Truth is, I had a hard time waiting as well. Because every third or fourth time when I looked up during the workday, there were the lights of transfer behind the glass part of the wall. Or cracking sounds. Or motion. Once I could have sworn something long hit the glass and bared very white teeth.

But no one else noticed.

Scott got a hold of me that morning. He had refined his program. And he wanted to play with the time displacement.

My desk phone rang, which it never did. It was Ilana. My screen said 8:45. She was never in before 10.

“Hey, I’m in a storage room on the third floor. 3407. Can you come?”

Of course. But that made no sense.

The room was down a back corridor, seldom traveled. I had to walk through a few rooms to get there; devs were already hunched over screens in some areas.

The hallway floor was wet. I knocked, which seemed right. Heard her voice.

She was inside, looking somewhat tired. Black jeans and a black dress shirt, her makeup looking worn. She never wore makeup.

Sitting on a table.

I handed her the morning Coke she’d asked for, and then I noticed. Next to her on the table was a silver catering tray. On it lay were several long fleshy objects, vaguely purple and black, with red spongy blobs along their length.

“What the?” I gasped and went in for a close look. They were, yes, tentacles of some sort, slick with mucous. Still fresh and flexing.

“I cleaned up as best I could. Christ.”

I noticed then one of her sleeves was torn open. She showed me her arm. It bore several red blotches made by some sort of suction. One was bleeding.

That was it. The tentacle things were lined with suction cups of a sort. On closer look, they seemed to have tiny teeth. “We should get you help.”

No, she mouthed, shaking her head. “This is about the time I get to work. Even I know not to meet myself. That’s kind of the whole message of time travel in sci fi.”

“Time travel?”

She looked at me like I was slow. “Didn’t Scott tell you he wants to try time displacement tonight? He did, with me. And here I am.”

I’m not ashamed to admit I wasn’t getting it. “What do you need from me?”

“Just don’t say anything to me. The… earlier me, who’s coming to work right now. But call this room, tell me when she – I – am in. I can sneak out, go over to the café, put some first aid on this and hide out.”

“I don’t understand.”

“Just do it. You’ll understand tonight.”

After hours in the conference room, Scott plugged a laptop transformer into the wall. “Should be crisper now.”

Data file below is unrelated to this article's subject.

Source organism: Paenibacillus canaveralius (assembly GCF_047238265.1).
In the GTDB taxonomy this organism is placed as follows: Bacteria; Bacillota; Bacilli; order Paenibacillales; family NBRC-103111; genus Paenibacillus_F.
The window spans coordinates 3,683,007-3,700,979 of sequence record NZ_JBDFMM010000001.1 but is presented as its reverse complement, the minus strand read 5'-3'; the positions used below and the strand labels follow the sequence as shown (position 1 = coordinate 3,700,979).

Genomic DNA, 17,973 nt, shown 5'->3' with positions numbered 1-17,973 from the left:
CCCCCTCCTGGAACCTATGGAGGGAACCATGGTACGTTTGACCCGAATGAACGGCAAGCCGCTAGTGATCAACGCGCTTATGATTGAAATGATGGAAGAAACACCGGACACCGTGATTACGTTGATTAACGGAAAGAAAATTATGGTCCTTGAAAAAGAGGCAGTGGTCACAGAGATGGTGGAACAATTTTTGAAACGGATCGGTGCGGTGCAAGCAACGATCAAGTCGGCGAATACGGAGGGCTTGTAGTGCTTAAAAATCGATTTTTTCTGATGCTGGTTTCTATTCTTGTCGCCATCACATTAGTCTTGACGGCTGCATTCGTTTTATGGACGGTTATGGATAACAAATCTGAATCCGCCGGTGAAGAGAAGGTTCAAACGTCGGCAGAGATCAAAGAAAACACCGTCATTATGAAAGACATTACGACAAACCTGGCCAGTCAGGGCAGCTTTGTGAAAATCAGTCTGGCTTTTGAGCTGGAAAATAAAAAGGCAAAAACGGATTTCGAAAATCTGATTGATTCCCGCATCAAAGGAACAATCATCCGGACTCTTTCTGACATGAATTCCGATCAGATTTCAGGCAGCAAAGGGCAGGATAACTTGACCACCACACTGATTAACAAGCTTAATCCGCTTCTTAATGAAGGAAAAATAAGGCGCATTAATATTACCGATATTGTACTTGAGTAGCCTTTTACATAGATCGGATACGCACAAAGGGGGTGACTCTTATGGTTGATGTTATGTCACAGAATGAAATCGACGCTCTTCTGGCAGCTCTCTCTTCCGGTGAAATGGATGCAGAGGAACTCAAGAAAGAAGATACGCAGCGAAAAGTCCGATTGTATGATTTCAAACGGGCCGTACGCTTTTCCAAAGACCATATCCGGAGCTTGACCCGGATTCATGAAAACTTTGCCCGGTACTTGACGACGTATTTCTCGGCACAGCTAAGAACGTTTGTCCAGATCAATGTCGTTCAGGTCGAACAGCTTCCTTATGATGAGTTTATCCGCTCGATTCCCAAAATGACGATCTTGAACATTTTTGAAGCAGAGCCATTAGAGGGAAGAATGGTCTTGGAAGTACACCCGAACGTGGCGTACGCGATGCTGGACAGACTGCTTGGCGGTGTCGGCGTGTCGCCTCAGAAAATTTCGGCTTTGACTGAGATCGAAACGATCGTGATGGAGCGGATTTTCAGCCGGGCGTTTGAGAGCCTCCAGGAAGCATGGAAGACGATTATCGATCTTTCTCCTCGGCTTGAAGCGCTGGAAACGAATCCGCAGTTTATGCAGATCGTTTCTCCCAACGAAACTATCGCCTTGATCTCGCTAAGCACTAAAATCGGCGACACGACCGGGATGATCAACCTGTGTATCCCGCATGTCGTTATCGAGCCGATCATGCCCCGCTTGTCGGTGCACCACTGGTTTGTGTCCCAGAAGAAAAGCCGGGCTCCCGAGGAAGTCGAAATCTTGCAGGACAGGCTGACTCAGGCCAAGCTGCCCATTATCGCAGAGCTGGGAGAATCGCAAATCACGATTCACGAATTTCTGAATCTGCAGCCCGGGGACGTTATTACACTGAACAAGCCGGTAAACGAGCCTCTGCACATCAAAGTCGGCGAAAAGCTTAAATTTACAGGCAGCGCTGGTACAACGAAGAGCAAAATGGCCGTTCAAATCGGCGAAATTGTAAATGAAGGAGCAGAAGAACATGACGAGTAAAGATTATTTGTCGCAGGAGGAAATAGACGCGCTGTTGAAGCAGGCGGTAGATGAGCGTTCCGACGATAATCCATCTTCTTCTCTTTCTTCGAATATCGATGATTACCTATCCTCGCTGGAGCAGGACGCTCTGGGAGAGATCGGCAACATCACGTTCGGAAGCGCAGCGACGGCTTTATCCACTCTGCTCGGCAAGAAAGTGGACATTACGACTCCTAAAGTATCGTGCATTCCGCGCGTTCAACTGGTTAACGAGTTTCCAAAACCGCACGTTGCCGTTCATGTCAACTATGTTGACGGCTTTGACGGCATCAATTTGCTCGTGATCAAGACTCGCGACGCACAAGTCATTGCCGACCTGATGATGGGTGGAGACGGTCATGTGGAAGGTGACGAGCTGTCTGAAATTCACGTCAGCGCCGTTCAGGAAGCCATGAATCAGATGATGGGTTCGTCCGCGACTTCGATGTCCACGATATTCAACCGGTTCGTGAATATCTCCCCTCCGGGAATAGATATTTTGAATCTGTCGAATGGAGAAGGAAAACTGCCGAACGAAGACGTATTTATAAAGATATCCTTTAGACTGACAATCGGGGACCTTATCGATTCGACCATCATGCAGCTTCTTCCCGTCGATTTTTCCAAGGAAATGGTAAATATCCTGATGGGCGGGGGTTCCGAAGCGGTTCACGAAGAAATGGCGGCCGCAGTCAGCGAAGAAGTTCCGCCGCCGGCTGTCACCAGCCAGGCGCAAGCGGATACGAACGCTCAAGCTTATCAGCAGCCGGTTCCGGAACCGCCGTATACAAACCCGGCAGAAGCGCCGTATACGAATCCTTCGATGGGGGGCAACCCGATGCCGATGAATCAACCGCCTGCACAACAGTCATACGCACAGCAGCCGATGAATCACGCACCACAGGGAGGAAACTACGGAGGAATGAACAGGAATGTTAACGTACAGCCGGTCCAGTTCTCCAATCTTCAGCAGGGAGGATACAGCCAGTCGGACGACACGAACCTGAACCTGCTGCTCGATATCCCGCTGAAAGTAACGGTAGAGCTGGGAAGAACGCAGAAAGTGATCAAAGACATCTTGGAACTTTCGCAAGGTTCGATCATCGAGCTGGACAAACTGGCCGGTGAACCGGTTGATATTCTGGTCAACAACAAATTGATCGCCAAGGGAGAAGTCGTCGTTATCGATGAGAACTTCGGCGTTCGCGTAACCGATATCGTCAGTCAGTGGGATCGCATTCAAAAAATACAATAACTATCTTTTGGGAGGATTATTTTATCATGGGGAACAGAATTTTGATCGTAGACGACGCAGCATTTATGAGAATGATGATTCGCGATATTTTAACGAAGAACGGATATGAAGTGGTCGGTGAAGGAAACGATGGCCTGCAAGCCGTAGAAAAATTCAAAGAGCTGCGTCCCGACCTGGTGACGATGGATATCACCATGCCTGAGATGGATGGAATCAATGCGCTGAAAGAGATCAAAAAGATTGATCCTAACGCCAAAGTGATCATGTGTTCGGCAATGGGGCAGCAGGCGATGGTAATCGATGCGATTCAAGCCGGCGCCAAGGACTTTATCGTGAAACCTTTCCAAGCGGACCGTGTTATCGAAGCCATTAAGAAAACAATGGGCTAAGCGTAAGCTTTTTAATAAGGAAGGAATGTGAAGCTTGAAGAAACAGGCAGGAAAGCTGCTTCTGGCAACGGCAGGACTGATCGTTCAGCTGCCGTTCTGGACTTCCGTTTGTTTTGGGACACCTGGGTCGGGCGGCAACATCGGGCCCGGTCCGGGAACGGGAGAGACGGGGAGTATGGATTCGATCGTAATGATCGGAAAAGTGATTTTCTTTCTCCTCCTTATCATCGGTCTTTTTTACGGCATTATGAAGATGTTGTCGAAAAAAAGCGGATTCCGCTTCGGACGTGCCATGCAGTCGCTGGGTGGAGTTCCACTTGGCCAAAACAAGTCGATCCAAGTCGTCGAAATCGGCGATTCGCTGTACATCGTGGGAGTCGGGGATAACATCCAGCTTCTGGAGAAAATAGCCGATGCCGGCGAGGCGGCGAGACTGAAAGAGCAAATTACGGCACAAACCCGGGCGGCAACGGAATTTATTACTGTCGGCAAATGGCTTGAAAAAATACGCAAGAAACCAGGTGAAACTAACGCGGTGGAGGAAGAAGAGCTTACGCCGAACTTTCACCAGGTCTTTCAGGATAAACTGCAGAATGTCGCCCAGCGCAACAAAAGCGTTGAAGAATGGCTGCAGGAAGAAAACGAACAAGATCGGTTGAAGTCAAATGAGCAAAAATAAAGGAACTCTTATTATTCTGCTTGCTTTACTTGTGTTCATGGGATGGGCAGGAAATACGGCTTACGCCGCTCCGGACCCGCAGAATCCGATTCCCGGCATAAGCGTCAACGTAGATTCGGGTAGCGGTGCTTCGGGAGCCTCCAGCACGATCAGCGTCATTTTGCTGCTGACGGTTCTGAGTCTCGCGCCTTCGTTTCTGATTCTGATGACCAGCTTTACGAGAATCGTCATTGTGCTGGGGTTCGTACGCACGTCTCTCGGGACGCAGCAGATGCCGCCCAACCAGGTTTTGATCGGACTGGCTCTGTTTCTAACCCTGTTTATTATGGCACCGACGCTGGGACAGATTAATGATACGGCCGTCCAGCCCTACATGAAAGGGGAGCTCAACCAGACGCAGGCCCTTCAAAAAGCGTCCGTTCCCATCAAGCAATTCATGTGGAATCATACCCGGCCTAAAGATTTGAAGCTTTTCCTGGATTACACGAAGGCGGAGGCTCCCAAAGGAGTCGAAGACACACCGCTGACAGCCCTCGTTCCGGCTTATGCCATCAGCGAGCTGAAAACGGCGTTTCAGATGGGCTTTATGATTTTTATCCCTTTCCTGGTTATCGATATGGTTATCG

“I’m up. Where we going?” Ilana chirped. The earlier Ilana, who knew nothing of our storage room talk or the tentacles. This one was still eager.

She was also somewhat done up for a tech worker that day, in black jeans and a black shirt and enough makeup that you could just notice. Like she was going out after work but didn’t want everyone to know. She looked fresh. Not like the other Ilana from the storage room.

She’d look a little less done in a few hours later. Or earlier. This stuff is confusing.

“I want to play with the time displacement,” Scott said.

She plopped into the chair. She was excited. “So wherever.”

Scott was starting at his machine. “You’ll be in the office. A few hours earlier. If it works.”

He finally looked up and decided to quiz her again. Was he concerned? “Are you sure you want to try this? It’s still an experiment.” Maybe he cared for her. Or maybe he saw her in a motherly. way “Go for it, Scott,” was all she said.

I was fine with it. I knew she’d be OK.

The lights. The crack. The glimmer. And she flew from her seat and was gone.

“Seemed to go OK,” Scott said. “Hope so.”

And then the other Ilana walked into the room. “What a trip,” she said to Scott. “You probably could have warned me about the blood-suckers.” she told me.

She told Scott about the day. I knew most of it, except that the tentacles were from something that grabbed at her in the void. They were sliced off at the other end when the portal closed.

She was carrying the tray that held several tentacle tips, like some hellish sushi platter.

“And there is one other thing,” she tagged at the end. “I think it might have gotten me if I’d paused, and I could have paused. But there was someone else there.”

“Someone else?” we both asked.

“Yes. Tried to grab my hand. A woman, old by the wrinkled feel of the hands. And I think she might be stuck.”

Sonja, the receptionist, cornered me when I got in the next day. It was early for her. “Hey, c’mere.”

She signaled me around her desk. Unusual, and uncomfortable in this day and age. “It’s OK.”

She had a bank of small TV monitors showing the feeds from cameras at the building’s doors. She’d run a couple back. “This is your friend Ilana. Arriving just after 10 yesterday, looking sharp.”

Sonja had obviously prepped the footage she was showing me. “This is 10:24. She’s leaving, I guess for the cafeteria. Looking not so sharp.”

The second was the post-transport Ilana. Just so you’re clear.

“She leaves again for lunch about 11:30, fresh again. But she’d never come back. And here she enters again about 12:15. Leaves at 5, comes back about 7:30. See, the enters don’t match the leaves.”

I was flabbergasted. “Must have used another door.”

“I checked. There’s something weird going on. It’s like there were two of her.”

“So you put in a lot of work on this. Have you called security?”

She laughed a little. “Nah.”

“So why tell me?”

“I know you work together. And I just like to know what’s going on. The room you pointed out, and now this. And what the heck I do I really have to do?

“I’ve been here since the beginning. Never thought I’d stay at the front desk, to tell you the truth. Damone pays me ridiculously well, though.”

“So what are you after?”